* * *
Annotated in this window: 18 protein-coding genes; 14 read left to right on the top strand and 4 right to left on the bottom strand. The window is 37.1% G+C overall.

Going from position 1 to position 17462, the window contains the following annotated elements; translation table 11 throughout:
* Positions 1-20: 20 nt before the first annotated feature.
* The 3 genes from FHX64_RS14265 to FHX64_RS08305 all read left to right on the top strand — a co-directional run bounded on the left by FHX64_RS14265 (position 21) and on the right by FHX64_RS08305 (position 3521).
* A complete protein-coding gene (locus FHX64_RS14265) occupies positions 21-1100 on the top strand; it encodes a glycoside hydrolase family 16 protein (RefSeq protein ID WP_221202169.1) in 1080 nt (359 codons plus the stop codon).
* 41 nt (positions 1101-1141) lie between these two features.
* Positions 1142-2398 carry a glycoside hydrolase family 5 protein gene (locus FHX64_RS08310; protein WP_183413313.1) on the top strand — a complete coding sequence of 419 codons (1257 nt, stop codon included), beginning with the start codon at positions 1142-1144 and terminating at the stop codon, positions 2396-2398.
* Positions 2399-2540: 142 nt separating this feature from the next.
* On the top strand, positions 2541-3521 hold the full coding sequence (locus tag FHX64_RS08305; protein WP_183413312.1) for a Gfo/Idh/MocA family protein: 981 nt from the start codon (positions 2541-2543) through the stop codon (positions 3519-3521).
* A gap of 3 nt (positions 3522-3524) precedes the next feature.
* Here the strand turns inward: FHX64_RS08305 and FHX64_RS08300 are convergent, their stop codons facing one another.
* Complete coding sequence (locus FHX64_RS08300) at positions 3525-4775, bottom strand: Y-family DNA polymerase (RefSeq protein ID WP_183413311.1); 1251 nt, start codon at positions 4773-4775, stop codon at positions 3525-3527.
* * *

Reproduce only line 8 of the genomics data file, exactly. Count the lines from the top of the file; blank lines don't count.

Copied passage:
* Positions 2399-2540: 142 nt separating this feature from the next.